Credit: Merrick Morton

Jesse Eisenberg is a great choice for Lex Luthor. Jesse Eisenberg is a terrible choice for Lex Luthor. It sort of depends on what kind of Luthor they’re going for. Eisenberg was great as Mark Zuckerberg in The Social Network and he was great as Magical Mark Zuckerberg in Now You See Me, so him joining the still-untitled Man of Steel sequel seems like a net positive.

Of course, Michael Shannon is a great actor, and he spent half of Man of Steel encased in a weird exoskeleton ranting about the genetic codex. Remember the genetic codex? It was the whole reason anything happened in Man of Steel, a movie which made a lot of money, but I bet if you asked someone who just saw Man of Steel to explain what the genetic codex was, they would stare blankly into space or maybe think you were trying a weird new pick-up line.

To be clear, I didn’t like Man of Steel. Lots of people didn’t. I suspect that negative reaction — moreso than residual Daredevil angst — was behind the whole flare-up over the Batfleck casting news. There’s a general skepticism about the Supersequel in all corners of the geekosphere, a sense that Warner Bros.’ naked attempt to out-Marvel Marvel will go supernova. But every new bit of casting information offers a more tantalizing possibility: This movie could be crazy.

And I mean that in a good way. Marvel Studios has a solid track record, but they’re an old-school movie factory: Their films have a not-unpleasant sameness, an assured quality. Marvel doesn’t make terrible movies. If you really try to track the story of Thor: The Dark World you realize that the movie should be a mess of blind-alley plotlines — Jane just finds the Evil Magic Red Stuff accidentally? — but Marvel rewrote and reshot and cleaned and buffed it into tip-top shape.

But then there’s Batman vs. Superman or Men of Steel or Superman: Turn Off The Dark Knight or whatever they’re going to call the movie. Henry Cavill is an eight-feet-tall colossus and his main villain will be played by the most famous nerd in recent movie history. Eisenberg is technically the same age as Cavill, but Cavill has probably looked 40 since puberty. They’re in the same movie as Ben Affleck, and it’s impossible to know whether we’ll get Argo Affleck dripping gravitas or Runner Runner Affleck having a blast.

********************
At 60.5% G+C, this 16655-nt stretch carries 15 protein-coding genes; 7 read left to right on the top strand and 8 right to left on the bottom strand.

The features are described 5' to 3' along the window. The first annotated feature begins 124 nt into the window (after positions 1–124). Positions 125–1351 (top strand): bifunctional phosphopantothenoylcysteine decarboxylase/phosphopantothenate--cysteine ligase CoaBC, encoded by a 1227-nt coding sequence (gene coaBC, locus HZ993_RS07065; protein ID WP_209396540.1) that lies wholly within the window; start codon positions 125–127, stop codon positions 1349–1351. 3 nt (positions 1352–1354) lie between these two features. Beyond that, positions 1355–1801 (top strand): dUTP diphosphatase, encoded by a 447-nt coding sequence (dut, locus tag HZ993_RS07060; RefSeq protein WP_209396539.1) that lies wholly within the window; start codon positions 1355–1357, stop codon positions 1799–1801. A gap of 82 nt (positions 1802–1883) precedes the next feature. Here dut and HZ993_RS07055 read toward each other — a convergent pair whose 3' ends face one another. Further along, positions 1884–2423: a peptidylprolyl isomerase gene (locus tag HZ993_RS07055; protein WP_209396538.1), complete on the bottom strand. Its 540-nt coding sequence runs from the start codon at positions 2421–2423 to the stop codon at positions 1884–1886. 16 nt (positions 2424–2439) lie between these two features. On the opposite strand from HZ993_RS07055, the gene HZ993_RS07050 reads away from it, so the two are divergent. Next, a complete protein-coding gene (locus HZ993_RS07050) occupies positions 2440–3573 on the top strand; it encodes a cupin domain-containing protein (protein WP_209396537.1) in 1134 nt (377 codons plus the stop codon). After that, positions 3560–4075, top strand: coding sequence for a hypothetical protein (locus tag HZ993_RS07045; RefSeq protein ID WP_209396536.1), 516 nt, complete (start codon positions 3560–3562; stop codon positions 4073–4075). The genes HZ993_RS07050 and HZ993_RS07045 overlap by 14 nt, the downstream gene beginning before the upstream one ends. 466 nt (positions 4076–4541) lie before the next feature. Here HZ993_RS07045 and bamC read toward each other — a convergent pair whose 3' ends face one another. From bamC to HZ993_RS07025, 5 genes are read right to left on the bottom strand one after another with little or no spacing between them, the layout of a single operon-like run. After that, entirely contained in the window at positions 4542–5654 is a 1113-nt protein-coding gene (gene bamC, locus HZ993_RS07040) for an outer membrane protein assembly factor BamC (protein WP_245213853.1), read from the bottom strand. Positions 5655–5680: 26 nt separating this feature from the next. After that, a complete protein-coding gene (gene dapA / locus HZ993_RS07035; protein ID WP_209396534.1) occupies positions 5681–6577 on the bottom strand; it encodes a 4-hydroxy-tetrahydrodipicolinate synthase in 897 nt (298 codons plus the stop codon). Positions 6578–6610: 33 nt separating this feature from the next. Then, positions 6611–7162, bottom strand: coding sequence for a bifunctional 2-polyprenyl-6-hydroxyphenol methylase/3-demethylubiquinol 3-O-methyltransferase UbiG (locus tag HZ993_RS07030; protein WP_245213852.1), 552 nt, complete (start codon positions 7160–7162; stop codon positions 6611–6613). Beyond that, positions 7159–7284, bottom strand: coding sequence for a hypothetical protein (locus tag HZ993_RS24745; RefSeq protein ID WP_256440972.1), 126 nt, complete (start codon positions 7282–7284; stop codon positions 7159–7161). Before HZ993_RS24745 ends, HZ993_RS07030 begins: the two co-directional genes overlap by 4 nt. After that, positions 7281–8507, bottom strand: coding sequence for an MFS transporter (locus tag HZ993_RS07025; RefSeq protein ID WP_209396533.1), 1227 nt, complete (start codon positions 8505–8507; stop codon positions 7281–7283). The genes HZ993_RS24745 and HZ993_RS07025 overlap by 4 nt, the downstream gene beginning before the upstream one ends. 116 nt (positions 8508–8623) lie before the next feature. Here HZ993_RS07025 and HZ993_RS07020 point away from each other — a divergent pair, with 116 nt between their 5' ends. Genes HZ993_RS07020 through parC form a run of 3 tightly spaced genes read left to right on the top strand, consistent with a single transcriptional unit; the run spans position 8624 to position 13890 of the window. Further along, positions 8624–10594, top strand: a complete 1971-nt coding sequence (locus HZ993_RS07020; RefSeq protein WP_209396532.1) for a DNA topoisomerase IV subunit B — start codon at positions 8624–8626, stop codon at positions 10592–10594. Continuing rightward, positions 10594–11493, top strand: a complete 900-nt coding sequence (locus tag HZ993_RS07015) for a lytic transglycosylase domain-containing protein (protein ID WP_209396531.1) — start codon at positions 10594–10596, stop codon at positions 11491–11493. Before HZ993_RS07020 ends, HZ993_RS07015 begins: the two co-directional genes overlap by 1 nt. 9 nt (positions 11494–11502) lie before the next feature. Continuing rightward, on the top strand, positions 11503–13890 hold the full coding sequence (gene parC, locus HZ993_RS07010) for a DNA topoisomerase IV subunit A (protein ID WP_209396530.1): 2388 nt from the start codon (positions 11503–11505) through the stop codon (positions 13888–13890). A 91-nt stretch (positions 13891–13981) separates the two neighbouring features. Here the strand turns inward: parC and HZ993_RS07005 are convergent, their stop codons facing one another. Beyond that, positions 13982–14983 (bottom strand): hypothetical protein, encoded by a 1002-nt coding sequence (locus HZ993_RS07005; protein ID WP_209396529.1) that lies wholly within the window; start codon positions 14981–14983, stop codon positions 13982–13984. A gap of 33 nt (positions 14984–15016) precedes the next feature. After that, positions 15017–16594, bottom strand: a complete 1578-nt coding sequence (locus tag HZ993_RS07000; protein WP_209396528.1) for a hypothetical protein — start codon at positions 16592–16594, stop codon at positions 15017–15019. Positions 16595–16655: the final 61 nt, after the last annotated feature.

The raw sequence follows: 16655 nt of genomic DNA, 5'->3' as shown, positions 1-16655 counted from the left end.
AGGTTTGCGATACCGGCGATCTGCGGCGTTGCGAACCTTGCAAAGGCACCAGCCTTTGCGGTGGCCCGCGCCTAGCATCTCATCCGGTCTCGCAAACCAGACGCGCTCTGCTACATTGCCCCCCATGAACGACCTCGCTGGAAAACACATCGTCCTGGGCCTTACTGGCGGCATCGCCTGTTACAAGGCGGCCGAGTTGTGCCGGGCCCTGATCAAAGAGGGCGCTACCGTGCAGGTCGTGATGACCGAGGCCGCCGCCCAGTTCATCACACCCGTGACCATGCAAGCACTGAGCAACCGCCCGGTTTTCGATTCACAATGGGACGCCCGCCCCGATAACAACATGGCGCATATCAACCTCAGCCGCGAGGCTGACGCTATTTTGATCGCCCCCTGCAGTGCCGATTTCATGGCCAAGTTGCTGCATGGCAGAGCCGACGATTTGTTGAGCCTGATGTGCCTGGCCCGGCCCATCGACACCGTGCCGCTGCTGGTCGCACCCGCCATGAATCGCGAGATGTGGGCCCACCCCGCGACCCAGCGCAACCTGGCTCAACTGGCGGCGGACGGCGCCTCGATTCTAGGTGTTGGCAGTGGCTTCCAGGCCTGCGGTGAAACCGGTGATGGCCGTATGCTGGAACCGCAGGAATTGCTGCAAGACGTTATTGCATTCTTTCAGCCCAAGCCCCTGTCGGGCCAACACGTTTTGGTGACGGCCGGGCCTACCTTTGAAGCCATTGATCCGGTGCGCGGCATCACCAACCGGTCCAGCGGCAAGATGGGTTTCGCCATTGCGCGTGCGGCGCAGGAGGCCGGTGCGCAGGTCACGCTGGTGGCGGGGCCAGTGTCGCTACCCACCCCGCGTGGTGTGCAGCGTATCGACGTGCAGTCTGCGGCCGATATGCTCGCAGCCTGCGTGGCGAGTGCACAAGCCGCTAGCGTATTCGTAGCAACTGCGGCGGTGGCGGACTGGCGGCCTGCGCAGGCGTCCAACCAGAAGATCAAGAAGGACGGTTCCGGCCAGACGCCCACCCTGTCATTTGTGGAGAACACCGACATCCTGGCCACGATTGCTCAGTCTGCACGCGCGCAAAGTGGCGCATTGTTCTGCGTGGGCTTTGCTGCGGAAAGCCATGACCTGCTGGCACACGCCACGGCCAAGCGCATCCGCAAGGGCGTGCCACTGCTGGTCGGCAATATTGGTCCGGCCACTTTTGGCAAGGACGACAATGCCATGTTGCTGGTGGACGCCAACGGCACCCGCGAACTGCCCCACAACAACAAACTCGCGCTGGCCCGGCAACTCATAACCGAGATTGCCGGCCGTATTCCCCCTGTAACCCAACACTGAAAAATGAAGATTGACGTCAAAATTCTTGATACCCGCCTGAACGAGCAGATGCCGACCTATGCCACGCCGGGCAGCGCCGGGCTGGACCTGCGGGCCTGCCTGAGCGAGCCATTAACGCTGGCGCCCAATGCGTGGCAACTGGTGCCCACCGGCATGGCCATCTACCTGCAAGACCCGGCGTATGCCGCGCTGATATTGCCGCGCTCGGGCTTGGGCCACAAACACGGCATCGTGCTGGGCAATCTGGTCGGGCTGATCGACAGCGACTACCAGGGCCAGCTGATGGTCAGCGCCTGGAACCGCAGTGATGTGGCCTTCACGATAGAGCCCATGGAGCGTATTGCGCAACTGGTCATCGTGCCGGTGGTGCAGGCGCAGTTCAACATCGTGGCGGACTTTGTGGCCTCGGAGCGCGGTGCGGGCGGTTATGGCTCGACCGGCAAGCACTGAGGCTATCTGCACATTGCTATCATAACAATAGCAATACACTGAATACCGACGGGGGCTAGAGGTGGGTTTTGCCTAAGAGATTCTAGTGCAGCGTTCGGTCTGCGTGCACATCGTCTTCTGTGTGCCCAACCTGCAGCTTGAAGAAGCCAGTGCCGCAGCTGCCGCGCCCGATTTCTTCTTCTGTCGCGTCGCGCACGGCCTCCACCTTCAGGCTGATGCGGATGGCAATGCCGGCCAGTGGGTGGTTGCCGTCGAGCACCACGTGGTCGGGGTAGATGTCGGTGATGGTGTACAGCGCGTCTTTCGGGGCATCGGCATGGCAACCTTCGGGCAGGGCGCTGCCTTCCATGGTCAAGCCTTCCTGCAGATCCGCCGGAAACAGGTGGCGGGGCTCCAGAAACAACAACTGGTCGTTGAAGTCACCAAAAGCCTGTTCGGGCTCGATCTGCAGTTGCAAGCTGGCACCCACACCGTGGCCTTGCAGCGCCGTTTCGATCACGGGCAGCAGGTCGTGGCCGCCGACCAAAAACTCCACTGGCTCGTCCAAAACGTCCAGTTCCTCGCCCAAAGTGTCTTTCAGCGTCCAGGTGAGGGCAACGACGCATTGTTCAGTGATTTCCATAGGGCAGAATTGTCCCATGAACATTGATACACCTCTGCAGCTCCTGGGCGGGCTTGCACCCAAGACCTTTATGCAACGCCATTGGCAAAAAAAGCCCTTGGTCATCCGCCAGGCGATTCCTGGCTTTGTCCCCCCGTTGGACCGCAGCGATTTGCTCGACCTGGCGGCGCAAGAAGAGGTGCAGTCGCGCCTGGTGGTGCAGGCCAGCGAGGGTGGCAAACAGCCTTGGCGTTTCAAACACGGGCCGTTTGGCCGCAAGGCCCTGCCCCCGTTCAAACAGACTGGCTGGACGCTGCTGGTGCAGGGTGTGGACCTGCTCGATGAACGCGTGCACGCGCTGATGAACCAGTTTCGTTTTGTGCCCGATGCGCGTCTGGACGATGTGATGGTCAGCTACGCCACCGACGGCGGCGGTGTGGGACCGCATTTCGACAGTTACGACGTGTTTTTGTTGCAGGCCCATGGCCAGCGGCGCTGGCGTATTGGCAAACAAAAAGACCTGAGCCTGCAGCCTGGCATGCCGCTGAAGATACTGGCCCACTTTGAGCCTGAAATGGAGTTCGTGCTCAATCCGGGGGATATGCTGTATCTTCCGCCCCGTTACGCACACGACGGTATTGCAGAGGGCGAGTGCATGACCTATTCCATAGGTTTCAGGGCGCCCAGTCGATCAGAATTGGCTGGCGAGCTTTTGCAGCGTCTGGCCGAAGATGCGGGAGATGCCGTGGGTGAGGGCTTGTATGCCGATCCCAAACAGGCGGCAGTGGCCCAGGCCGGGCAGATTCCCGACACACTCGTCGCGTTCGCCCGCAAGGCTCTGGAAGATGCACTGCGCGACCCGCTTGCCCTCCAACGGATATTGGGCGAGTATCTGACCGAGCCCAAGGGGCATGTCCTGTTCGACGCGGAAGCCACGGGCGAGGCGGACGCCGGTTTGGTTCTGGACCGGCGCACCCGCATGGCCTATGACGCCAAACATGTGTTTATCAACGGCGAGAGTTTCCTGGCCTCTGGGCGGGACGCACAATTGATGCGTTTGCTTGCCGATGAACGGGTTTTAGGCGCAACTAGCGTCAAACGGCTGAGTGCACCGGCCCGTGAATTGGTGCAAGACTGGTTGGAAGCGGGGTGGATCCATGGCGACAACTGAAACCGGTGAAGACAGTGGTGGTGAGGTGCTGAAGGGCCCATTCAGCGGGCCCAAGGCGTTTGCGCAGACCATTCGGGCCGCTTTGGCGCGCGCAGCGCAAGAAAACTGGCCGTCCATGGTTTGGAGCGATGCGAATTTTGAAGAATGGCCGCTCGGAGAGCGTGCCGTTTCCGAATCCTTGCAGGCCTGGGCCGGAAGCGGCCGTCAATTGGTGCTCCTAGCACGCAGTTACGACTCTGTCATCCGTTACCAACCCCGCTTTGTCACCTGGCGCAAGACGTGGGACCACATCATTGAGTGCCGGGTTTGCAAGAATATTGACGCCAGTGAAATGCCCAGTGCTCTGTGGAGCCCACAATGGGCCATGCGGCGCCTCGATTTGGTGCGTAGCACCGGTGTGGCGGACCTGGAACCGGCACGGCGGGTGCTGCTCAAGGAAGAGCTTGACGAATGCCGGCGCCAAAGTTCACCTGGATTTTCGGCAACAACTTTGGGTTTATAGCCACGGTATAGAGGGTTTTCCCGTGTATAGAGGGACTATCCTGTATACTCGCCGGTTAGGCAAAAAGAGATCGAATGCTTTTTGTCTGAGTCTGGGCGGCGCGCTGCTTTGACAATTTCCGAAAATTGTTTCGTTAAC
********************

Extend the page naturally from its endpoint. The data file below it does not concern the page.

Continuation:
Jeremy Irons has spent the last few years playing some variation of The Most Evil Man In The World — Margin Call, The Borgias — and now he’s been hired to play Alfred, a role most recently essayed by your British uncle Michael Caine. Alfred doesn’t necessarily have to be a kindly Michael Gough figure, but I can’t remember any version of Alfred who looked like he enjoyed eating the hearts of adorable orphaned puppies. Also, Gal Gadot is playing Wonder Woman, which means the movie needs to find time to define what Wonder Woman is and also define what Gal Gadot is. And theoretically Amy Adams will still be in this movie, too?

Last year saw Hollywood announce a slew of deep sequels to popular franchises from now through the end of the decade. In turn, there’s been an evolution of the process by which we moviegoers anticipate sequels. And even if you’re as excited as I am about the recent announcement of Thor 3, there’s a sense that we kind of sort of know what we’re getting from Thor 3. It’s a variation on a past theme. Whereas this Man of Steel sequel sounds crazy. The question is: Will it be just crazy enough to work?

Batman v Superman: Dawn of Justice
  • Movie
  • 151 minutes